Category Archives: Home School

MACC CALL TO ACTION! ESSA Federal Grant Hearing

MACC all children banner (1)

MACC CALL TO ACTION: ESSA Federal Grant Hearing

MDE’s DANGEROUS STATE PLAN for ESSA Act FEDERAL GRANT
LEGISLATIVE COMMITTEE HEARING
Wednesday, July 19, 2017, 1:00 – 3:00pm, Room 5, State Office Building, St. Paul

NOW: Email House Education Committee Chairs:
Rep. Sondra Erickson rep.sondra.erickson@house.mn
Sen. Eric Pratt sen.eric.pratt@senate.mn

Tell them “NO” to the “MCA student failure labeling” when parents refuse the federally-aligned tests.

Opting out is a parent’s prerogative to protest the adoption of federalized standards, curriculum, data collection and aligned testing. To mandate the federal tests for ALL students is to close the FINAL DOOR ON LOCAL CONTROL, thus federalizing our Minnesota schools and contradicting our own state law.  Opting out of federal testing and/or curriculum remains a parent’s right!

When the No Child Left Behind Waiver, Race to the Top K-12 and Race to the Top – Early Learning Challenge federal grants were submitted in 2010 and 2011, we at MACC had not yet understood the dangers inherent in these federal regulations. Our limited actions in 2013 involved reading the federal law/grant applications and corresponding changes in state law, as well as, listening to archived deliberations of the legislative committee. We now have a great opportunity!!!

NEXT WEDNESDAY, a legislative committee from the House and Senate will convene to review, hear testimony and adopt the MDE State Plan for the Every Student Succeeds Act (ESSA). The ESSA is another federal set of intrusive regulations from the already burgeoning Elementary and Secondary Education Act of 1965, which contains over 1,000 pages. Many of us attended the MDE ESSA public meetings and met like-minded individuals with similar concerns. Unfortunately, our and many others’ input fell on deaf ears. The MDE did not embed public input into our state plan.   This time, the legislature is in charge of looking over the plan prior to adoption and submission to the feds.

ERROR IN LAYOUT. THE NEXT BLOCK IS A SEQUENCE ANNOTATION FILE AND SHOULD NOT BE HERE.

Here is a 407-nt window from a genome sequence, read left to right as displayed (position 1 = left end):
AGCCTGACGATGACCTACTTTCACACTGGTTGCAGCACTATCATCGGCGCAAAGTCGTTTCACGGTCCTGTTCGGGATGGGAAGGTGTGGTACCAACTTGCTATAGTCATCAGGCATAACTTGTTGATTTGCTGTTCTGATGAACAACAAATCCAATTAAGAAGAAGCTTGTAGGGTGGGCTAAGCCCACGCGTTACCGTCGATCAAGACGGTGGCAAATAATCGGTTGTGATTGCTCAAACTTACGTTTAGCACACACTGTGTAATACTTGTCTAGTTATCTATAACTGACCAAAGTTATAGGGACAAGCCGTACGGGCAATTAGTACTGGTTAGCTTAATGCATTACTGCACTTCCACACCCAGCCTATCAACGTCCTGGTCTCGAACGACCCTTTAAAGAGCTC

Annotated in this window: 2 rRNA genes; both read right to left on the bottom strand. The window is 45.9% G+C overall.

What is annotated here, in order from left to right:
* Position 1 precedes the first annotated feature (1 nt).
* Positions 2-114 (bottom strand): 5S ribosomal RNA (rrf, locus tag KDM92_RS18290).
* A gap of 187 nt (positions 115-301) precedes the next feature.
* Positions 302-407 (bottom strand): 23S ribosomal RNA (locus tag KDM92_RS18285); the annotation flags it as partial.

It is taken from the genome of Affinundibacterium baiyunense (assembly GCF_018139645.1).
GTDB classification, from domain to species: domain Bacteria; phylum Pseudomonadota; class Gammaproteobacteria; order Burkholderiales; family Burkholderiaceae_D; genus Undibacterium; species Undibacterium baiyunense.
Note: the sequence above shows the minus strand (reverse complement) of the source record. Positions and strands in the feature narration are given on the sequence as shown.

At issue: Linking MCA Federal-Accountability Testing (which aligns to the federal standards and international curriculum) to student proficiency. Students will now receive points for exceeding, meeting or partially meeting proficiency. What’s new? If parents opt their kids out of testing, the student will receive no points and declared, “not proficient”. What will the labeling and consequences of “not proficient” mean for some of our highest-achieving students whose families annually choose to opt out.
Why is MACC concerned with the MCA testing and the ability to opt out?
1. The federal accountability testing (MCA for Minnesota) is the last nail in the coffin to fully realize a federalized education program for America. A federalized education program is unlawful, unconstitutional and leads us down that road where “the state” is the final authorizer and arbiter of educating and raising children.